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On the Erosion of Personal Responsibility

In "Big Food is Copying Big Tobacco's Disinformation Tactics, How Many Will Die This Time?" Fen Montaigne writes about the similarities between how big food is denying its negative impacts on health to how big tobacco did the same.

What struck me was the section on personal responsibility. Montaigne interviews Kelly D. Brownell, researcher and author of Food Fight (and co-author of a paper about big food/big tobacco parallels). Brownell says:

People believe that personal responsibility should be the way we address problems. I don't have any quarrel with that. It's probably not a bad place to start, but when this industry behaves in a way that undermines personal responsibility, then we've got problems and that's usually a place where people feel government intervention is warranted.

So with tobacco, you had a clearly addictive substance. So, people would start when they were teenagers. Their ability to behave in a responsible way was being undermined by the marketing and of course the addictive nature of the product. So, that means government could step in and so what do we do? We pass clean air laws, we tax the heck out of cigarettes, we sue the tobacco industry. And society now accepts that as responsible behavior on the part of government because personal responsibility was being eroded.

So the question is, in food, does that same set of conditions exist and does that warrant government response? Well, everybody comes down in a different place, but there certainly are similarities, including very heavy duty marketing of these products, especially to children.

I don't want to say that personal responsibility is not important, because it certainly is. But in some cases we've decided that's not enough and then government gets involved. With tobacco, with drugs, with alcohol, with immunizations for children, with fluoride in the water, with mandatory airbags in cars, we've decided that if we're serious about these public health things, the government should be involved.

In the food arena, a great example of this would be in New York City, where the health department has banned trans fats in restaurants. So if you go to New York now, you can't get trans fats in the restaurants. Now you could try to solve that problem of people eating trans fats, and having heart disease as a consequence of it, by personal responsibility. You could say, "Okay, well, let's educate people about trans fats." But it's a pretty hard concept to understand. Restaurants would have to label them. People would have to have options within restaurants, trans fat versus no trans fat. And you see you'd have this complex, burdensome system that would never work. And so, that would be an example where personal responsibility wouldn't get the job done but government intervention would. And so, in New York City, they've decided that we can't default to personal responsibility there, we need to take action. And that would be an example of a real success story from a public health point of view.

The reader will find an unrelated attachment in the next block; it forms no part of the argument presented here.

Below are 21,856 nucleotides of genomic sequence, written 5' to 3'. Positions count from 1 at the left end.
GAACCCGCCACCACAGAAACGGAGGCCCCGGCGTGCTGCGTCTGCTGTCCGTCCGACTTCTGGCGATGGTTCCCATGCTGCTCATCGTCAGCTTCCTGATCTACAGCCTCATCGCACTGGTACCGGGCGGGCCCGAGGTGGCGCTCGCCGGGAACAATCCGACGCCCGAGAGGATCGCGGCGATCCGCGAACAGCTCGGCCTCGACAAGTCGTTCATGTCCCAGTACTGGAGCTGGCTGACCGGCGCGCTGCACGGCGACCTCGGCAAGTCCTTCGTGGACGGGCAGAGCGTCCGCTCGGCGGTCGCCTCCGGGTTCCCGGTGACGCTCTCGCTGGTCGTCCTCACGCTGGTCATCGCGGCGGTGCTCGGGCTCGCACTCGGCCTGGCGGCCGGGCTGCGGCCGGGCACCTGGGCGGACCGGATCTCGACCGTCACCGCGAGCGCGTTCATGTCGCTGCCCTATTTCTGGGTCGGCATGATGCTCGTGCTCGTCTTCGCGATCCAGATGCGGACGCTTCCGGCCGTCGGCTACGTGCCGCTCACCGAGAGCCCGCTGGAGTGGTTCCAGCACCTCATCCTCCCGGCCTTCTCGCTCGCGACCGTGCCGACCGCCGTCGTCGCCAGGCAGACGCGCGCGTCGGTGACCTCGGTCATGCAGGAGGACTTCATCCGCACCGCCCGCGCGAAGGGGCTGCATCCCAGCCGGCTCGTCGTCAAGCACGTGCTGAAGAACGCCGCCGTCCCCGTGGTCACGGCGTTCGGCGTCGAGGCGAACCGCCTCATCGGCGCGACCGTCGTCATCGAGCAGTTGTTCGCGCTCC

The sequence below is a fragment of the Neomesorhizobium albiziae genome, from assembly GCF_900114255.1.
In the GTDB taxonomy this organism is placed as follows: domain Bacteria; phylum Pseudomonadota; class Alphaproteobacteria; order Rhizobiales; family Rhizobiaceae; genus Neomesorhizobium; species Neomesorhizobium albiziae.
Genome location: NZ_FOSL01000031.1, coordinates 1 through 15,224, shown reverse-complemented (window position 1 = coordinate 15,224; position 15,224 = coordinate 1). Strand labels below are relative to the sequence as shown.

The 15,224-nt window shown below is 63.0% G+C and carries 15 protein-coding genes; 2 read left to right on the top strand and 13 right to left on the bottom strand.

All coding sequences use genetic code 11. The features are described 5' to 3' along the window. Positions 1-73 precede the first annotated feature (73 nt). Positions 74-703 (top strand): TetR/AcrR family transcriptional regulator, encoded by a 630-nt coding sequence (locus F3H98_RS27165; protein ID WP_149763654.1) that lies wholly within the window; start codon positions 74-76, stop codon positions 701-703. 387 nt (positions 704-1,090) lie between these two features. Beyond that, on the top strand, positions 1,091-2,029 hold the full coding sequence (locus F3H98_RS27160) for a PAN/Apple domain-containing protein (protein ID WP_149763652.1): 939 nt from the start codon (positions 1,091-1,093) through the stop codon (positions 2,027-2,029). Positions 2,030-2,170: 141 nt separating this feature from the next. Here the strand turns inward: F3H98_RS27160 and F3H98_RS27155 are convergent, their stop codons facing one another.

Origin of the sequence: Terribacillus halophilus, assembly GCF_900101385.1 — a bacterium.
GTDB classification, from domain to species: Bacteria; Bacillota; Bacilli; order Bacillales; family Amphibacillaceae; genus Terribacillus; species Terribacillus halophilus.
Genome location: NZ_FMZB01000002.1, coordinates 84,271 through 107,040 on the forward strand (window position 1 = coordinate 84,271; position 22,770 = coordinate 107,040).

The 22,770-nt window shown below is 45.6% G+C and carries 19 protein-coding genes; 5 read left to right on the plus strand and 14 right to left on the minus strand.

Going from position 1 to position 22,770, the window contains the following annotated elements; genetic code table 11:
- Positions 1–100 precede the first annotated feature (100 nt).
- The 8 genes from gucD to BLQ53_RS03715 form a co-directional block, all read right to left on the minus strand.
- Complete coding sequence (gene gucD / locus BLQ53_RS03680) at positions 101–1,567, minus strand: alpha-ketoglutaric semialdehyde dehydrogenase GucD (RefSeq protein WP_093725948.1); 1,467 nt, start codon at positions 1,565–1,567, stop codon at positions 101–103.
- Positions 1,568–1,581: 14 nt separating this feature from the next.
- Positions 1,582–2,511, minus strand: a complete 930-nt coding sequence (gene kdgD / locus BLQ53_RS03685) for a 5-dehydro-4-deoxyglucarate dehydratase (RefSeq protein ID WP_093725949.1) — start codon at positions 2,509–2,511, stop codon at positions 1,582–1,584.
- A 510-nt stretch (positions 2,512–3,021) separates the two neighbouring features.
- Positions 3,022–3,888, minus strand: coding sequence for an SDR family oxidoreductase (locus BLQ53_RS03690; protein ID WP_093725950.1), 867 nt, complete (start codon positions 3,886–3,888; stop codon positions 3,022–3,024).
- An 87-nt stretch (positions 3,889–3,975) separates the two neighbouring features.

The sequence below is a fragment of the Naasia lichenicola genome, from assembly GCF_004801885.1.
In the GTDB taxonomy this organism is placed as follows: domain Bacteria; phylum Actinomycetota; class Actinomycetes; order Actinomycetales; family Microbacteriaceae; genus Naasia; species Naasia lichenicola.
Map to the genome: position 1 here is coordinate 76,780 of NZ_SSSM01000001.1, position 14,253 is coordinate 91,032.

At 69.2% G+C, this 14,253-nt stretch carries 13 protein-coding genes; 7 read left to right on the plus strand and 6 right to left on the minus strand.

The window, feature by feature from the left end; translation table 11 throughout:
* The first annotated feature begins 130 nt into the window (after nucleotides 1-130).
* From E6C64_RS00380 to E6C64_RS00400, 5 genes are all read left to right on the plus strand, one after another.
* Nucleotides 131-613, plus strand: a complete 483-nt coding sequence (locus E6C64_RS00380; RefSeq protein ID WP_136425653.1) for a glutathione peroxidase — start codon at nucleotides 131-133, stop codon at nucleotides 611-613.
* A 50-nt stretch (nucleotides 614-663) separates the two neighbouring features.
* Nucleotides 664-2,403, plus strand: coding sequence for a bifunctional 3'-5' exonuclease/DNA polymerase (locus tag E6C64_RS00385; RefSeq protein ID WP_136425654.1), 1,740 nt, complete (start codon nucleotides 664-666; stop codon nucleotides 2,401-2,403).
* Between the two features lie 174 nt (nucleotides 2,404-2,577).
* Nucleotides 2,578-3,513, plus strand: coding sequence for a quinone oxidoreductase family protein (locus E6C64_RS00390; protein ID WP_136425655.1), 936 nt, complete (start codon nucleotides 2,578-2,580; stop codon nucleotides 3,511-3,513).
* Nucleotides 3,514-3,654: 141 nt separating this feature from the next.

I was once libertarian-leaning. And I think a perfect world might be more libertarian. But the reality that I have observed is that people cannot be trusted to do the right thing, particularly when the information they are being bombarded with is not accurate. Personal responsibility in this climate requires setting out to find the truth and that takes far more energy, time and commitment than sitting back and becoming the type of consumer (as in: one who consumes) our mainstream media and big corporations are molding us to be.

Personal responsibility is challenged as it's not on a level playing field with what Industry wants us to believe. But is more regulation and government involvement the answer?